Jason Sudeikis, Susan Sarandon and thousands of actors have joined Hollywood picket lines with screenwriters in its biggest strike in more than 60 years.
Writers walked off the job in May, frustrated by pay, working conditions and lack of protection from advances in artificial intelligence (AI).
Major films in production, including the Avatar and Gladiator sequels, may be affected by the shutdown.
While the strike lasts, actors will not be able to appear in films or promote films.
Brian Cox, the lead actor for HBO’s Heir, told the BBC that the strike would last “until the end of the year”.
“The whole streaming thing has changed the paradigm,” the Scottish star told BBC Newscast.
“They’re trying to freeze us out and hit the ground running because there’s a lot of money to be made in streaming and they don’t want to share that with writers or artists.”
Talks for a new deal with studios and streaming giants broke down on Thursday, with the Screen Actors Guild (SAG) accusing the Alliance of Motion Picture and Television Producers (AMPTP) of being “unwilling to offer a fair deal”.
About 160,000 artists stopped work at midnight, joining 11,500 members of the Writers Guild of America (WGA) who walked out on May 2.
At noon on Friday, union members and their supporters gathered outside the offices of major studios and streaming services in Los Angeles, New York and other cities.
The demonstrations have drawn support and star power from some of the biggest celebrities in the film and television business, including the stars of the Oppenheimer film, who walked down the red carpet Thursday night.
Both guilds want studios and streaming services to receive better wages, increased royalties, contributions to their pension and health plans, and protections for the use of AI in the industry.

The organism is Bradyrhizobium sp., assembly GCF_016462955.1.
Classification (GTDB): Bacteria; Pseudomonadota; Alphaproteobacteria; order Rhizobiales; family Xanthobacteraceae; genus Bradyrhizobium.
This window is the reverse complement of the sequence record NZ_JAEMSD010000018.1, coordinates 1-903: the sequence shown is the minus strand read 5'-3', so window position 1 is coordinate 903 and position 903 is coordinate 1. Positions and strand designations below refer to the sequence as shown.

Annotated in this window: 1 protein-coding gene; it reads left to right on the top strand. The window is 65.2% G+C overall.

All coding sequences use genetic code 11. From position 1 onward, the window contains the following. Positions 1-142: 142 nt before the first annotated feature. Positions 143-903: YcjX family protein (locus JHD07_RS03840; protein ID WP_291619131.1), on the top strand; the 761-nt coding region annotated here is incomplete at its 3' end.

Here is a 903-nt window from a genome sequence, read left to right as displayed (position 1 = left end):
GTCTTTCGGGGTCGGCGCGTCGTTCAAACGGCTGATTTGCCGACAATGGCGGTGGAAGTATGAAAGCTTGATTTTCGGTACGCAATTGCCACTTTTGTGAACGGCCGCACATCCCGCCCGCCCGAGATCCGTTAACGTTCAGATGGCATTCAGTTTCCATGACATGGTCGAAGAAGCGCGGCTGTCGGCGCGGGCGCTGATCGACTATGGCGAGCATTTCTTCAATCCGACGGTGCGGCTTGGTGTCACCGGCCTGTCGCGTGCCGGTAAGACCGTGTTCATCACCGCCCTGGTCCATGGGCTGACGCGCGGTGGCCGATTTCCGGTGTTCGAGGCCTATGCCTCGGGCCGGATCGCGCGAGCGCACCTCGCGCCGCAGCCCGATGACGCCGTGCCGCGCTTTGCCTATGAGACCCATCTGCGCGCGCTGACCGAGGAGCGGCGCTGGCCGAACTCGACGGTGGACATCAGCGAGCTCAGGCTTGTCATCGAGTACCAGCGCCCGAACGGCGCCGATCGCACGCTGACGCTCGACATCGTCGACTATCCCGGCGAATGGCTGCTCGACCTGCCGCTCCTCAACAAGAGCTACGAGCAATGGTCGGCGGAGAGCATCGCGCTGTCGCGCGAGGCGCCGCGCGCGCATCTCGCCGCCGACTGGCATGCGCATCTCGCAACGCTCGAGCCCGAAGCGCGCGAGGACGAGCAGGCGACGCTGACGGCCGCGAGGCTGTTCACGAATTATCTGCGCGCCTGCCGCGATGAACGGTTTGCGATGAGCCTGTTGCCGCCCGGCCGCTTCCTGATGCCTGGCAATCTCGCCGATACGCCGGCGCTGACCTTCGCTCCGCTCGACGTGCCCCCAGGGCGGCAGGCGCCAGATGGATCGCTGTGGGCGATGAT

Affected productions include sequels to the Avatar, Deadpool and Gladiator franchises, as well as upcoming seasons of shows like Stranger Things, Family Guy and The Simpsons.
Events including red carpet premieres, promotional interviews and the Emmys and Comic-Con have already been canceled, rescheduled or scaled back.
The strike action is an uncomfortable transition to the era of digital streaming and is being driven by broader technological changes.
“AI will affect everyone,” Academy Award winner Susan Sarandon told the BBC from a picket line in New York.
“Surely there’s always the feeling that if it’s not solved now, how do we solve it in the future?” she said.
“If you don’t have the vision to put something in place for the future, you’re screwed. It’s clear that nothing is going to change from the top down, it’s up to us at the bottom.”
Both writers and actors have complained that they are paid far less than they should have been, and that their contracts have been cut due to inflation.
For actors, pay for individual roles has decreased, forcing them to seek out more roles to make the same amount of money they did a few years ago.
Writing contracts have become shorter and more precarious, often not including payment for writers’ work on revisions or new material.
“We are suffering from a very greedy organization,” current SAG president Fran Tresher said Thursday. “I’m shocked by the way we’re treated by the people we’re in business with.”
Negotiations between the unions and the AMPTP failed, marking the first strike in the industry since 1960. The last actors’ strike, in 1980, lasted 10 weeks.
A third union, the Directors Guild of America (DGA), did not participate in the strike after successfully negotiating its own contract in June, but said the group “strongly supports” the strikers.
With the strike expected to last for months, theaters will face problems, and audiences may be left with nothing new to watch bar reality TV and live sports.
In a statement Friday, the White House said President Joe Biden “believes that all workers — including actors — deserve fair wages and benefits.”
“The president supports workers’ right to strike and believes the parties can reach a mutually beneficial agreement,” said spokeswoman Robin Patterson.
Actors represented by SAG’s sister union in the UK – Equity – must continue to work as usual due to UK employment laws. That includes the stars of HBO’s House of the Dragon.
However, the union has told US companies to “monitor very closely” any attempts to move US products to the UK.